On Thu, 04 May 2000 07:41:52 Karen Michalowicz wrote: > Really, it doesn't matter what text a teacher uses. > What matters is that the teacher knows what must be > taught in algebra. I've never seen a text that I love. I'm > using my old red Dolcani with very healthy doses of the > graphing calculator with my Algebra 1 seventh graders. > It works because I know what is important to teach in algebra. > It works because I use a more contemporary text for "real > world" problems. It works because I believe it will work.
Overall, I believe this is true if you can provide sufficient individual help where it is needed. I like Harold Jacobs' old text and I like Margaret Lial's books for Intermediate Algebra and Precalculus. I haven't seen her Algebra book though but I assume that they would be as good as her other books. I believe that these books are aimed at the college market and that they generally aren't used in high schools for that reason.
What a good text can do, though, is provide students with help when they are doing their homework, and interesting connections to other disciplines. Jacobs' book has a lot of tidbits (comics, stories of mathematicians, puzzles) that students may find interesting. There is no technology used as the book was written in the days of the slide rule.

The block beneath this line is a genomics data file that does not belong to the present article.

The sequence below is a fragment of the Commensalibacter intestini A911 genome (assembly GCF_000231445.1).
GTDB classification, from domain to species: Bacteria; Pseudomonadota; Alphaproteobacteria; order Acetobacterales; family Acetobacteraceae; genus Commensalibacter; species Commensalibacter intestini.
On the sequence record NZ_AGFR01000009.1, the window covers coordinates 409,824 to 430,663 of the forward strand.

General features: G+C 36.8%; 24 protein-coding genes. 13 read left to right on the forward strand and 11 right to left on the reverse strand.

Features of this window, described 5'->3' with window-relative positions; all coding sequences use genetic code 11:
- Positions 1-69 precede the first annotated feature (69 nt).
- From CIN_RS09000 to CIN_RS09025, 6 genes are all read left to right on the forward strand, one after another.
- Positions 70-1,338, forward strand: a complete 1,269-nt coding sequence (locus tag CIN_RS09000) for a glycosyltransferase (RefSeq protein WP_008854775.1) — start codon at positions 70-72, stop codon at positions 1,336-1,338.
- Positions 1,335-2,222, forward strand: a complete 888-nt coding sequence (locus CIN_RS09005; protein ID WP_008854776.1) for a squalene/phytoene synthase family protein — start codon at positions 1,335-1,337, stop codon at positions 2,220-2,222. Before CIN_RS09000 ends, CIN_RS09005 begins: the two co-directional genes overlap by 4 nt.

> With my 8th graders I use a book that AAAS did not recommend. > I think the text is OK. And, frankly, a friend who was involved > in the AAAS study liked it. However, I teach the chapters in > a different order that the book presents. And, I use my Dolcani > to support some of the topics.
I think that they focused on what schools purchase for use. I've looked at a lot of algebra and algebra 2 books and the only ones that I liked are mentioned above. I have not seen the Dolciani texts that have been mentioned here though.
> So, to me the issue is not textbooks (although I hate to see all > the monies spent), it is teacher education, teacher inservice, > teacher mentoring, and teacher support.